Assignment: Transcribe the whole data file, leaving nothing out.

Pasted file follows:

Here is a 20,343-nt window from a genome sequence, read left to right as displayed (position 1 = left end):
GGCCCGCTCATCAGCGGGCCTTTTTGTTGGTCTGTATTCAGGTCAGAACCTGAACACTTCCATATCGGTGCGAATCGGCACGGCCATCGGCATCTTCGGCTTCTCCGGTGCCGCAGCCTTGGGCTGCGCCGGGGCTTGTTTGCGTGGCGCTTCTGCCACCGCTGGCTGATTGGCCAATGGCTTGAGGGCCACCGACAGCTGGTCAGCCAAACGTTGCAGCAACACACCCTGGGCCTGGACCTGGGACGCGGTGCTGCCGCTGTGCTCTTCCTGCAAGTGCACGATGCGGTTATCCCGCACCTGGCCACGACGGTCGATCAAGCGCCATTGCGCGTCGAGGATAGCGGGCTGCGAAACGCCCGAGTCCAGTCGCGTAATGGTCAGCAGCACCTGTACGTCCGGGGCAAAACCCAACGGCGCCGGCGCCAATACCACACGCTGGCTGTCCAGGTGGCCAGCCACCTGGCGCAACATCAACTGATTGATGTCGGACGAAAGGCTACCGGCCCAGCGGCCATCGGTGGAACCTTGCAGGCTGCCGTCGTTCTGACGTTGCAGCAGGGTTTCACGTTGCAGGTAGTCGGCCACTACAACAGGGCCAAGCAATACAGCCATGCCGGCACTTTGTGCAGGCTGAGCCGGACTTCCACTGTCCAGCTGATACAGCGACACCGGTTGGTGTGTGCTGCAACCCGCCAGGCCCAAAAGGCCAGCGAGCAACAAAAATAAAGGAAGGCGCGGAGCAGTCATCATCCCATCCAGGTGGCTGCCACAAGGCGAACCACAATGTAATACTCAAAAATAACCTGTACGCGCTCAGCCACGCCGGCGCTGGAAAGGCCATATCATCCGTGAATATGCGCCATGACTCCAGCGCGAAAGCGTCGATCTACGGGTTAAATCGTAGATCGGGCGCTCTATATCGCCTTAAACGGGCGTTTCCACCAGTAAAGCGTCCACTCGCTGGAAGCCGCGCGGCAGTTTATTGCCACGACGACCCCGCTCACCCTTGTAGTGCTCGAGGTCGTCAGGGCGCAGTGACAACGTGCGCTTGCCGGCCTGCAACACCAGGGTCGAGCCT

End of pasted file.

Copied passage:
Here is a 20,343-nt window from a genome sequence, read left to right as displayed (position 1 = left end):
GGCCCGCTCATCAGCGGGCCTTTTTGTTGGTCTGTATTCAGGTCAGAACCTGAACACTTCCATATCGGTGCGAATCGGCACGGCCATCGGCATCTTCGGCTTCTCCGGTGCCGCAGCCTTGGGCTGCGCCGGGGCTTGTTTGCGTGGCGCTTCTGCCACCGCTGGCTGATTGGCCAATGGCTTGAGGGCCACCGACAGCTGGTCAGCCAAACGTTGCAGCAACACACCCTGGGCCTGGACCTGGGACGCGGTGCTGCCGCTGTGCTCTTCCTGCAAGTGCACGATGCGGTTATCCCGCACCTGGCCACGACGGTCGATCAAGCGCCATTGCGCGTCGAGGATAGCGGGCTGCGAAACGCCCGAGTCCAGTCGCGTAATGGTCAGCAGCACCTGTACGTCCGGGGCAAAACCCAACGGCGCCGGCGCCAATACCACACGCTGGCTGTCCAGGTGGCCAGCCACCTGGCGCAACATCAACTGATTGATGTCGGACGAAAGGCTACCGGCCCAGCGGCCATCGGTGGAACCTTGCAGGCTGCCGTCGTTCTGACGTTGCAGCAGGGTTTCACGTTGCAGGTAGTCGGCCACTACAACAGGGCCAAGCAATACAGCCATGCCGGCACTTTGTGCAGGCTGAGCCGGACTTCCACTGTCCAGCTGATACAGCGACACCGGTTGGTGTGTGCTGCAACCCGCCAGGCCCAAAAGGCCAGCGAGCAACAAAAATAAAGGAAGGCGCGGAGCAGTCATCATCCCATCCAGGTGGCTGCCACAAGGCGAACCACAATGTAATACTCAAAAATAACCTGTACGCGCTCAGCCACGCCGGCGCTGGAAAGGCCATATCATCCGTGAATATGCGCCATGACTCCAGCGCGAAAGCGTCGATCTACGGGTTAAATCGTAGATCGGGCGCTCTATATCGCCTTAAACGGGCGTTTCCACCAGTAAAGCGTCCACTCGCTGGAAGCCGCGCGGCAGTTTATTGCCACGACGACCCCGCTCACCCTTGTAGTGCTCGAGGTCGTCAGGGCGCAGTGACAACGTGCGCTTGCCGGCCTGCAACACCAGGGTCGAGCCT